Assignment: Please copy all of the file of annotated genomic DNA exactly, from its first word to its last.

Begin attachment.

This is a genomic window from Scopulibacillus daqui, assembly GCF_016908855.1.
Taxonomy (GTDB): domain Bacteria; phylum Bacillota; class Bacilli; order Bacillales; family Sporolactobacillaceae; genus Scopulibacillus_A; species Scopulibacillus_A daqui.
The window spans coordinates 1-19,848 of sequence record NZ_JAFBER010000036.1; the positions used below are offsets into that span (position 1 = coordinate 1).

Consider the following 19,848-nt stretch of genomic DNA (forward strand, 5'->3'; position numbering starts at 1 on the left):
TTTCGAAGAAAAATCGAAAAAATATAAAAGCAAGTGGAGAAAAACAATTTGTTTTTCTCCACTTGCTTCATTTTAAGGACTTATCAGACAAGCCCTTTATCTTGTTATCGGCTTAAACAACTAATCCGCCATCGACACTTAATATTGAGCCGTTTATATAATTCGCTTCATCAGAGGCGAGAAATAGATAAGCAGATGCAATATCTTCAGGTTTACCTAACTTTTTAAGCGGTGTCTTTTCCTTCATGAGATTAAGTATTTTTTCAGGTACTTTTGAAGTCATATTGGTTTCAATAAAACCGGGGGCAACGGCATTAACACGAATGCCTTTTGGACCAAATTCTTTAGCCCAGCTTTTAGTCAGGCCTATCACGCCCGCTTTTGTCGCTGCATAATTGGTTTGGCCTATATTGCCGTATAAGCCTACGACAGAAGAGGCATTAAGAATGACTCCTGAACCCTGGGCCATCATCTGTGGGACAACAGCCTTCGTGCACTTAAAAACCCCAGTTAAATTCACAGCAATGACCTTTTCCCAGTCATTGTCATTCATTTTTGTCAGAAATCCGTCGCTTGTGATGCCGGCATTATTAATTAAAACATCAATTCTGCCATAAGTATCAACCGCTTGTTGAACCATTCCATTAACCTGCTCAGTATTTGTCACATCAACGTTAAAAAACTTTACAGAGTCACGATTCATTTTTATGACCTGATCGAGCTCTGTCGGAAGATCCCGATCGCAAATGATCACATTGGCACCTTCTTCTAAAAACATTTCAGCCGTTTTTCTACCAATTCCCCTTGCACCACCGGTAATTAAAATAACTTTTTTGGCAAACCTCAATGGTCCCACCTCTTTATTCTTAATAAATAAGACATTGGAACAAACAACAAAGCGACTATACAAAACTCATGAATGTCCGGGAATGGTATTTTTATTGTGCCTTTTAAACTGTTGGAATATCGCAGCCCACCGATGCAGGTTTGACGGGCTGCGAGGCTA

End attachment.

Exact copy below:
This is a genomic window from Scopulibacillus daqui, assembly GCF_016908855.1.
Taxonomy (GTDB): domain Bacteria; phylum Bacillota; class Bacilli; order Bacillales; family Sporolactobacillaceae; genus Scopulibacillus_A; species Scopulibacillus_A daqui.
The window spans coordinates 1-19,848 of sequence record NZ_JAFBER010000036.1; the positions used below are offsets into that span (position 1 = coordinate 1).

Consider the following 19,848-nt stretch of genomic DNA (forward strand, 5'->3'; position numbering starts at 1 on the left):
TTTCGAAGAAAAATCGAAAAAATATAAAAGCAAGTGGAGAAAAACAATTTGTTTTTCTCCACTTGCTTCATTTTAAGGACTTATCAGACAAGCCCTTTATCTTGTTATCGGCTTAAACAACTAATCCGCCATCGACACTTAATATTGAGCCGTTTATATAATTCGCTTCATCAGAGGCGAGAAATAGATAAGCAGATGCAATATCTTCAGGTTTACCTAACTTTTTAAGCGGTGTCTTTTCCTTCATGAGATTAAGTATTTTTTCAGGTACTTTTGAAGTCATATTGGTTTCAATAAAACCGGGGGCAACGGCATTAACACGAATGCCTTTTGGACCAAATTCTTTAGCCCAGCTTTTAGTCAGGCCTATCACGCCCGCTTTTGTCGCTGCATAATTGGTTTGGCCTATATTGCCGTATAAGCCTACGACAGAAGAGGCATTAAGAATGACTCCTGAACCCTGGGCCATCATCTGTGGGACAACAGCCTTCGTGCACTTAAAAACCCCAGTTAAATTCACAGCAATGACCTTTTCCCAGTCATTGTCATTCATTTTTGTCAGAAATCCGTCGCTTGTGATGCCGGCATTATTAATTAAAACATCAATTCTGCCATAAGTATCAACCGCTTGTTGAACCATTCCATTAACCTGCTCAGTATTTGTCACATCAACGTTAAAAAACTTTACAGAGTCACGATTCATTTTTATGACCTGATCGAGCTCTGTCGGAAGATCCCGATCGCAAATGATCACATTGGCACCTTCTTCTAAAAACATTTCAGCCGTTTTTCTACCAATTCCCCTTGCACCACCGGTAATTAAAATAACTTTTTTGGCAAACCTCAATGGTCCCACCTCTTTATTCTTAATAAATAAGACATTGGAACAAACAACAAAGCGACTATACAAAACTCATGAATGTCCGGGAATGGTATTTTTATTGTGCCTTTTAAACTGTTGGAATATCGCAGCCCACCGATGCAGGTTTGACGGGCTGCGAGGCTA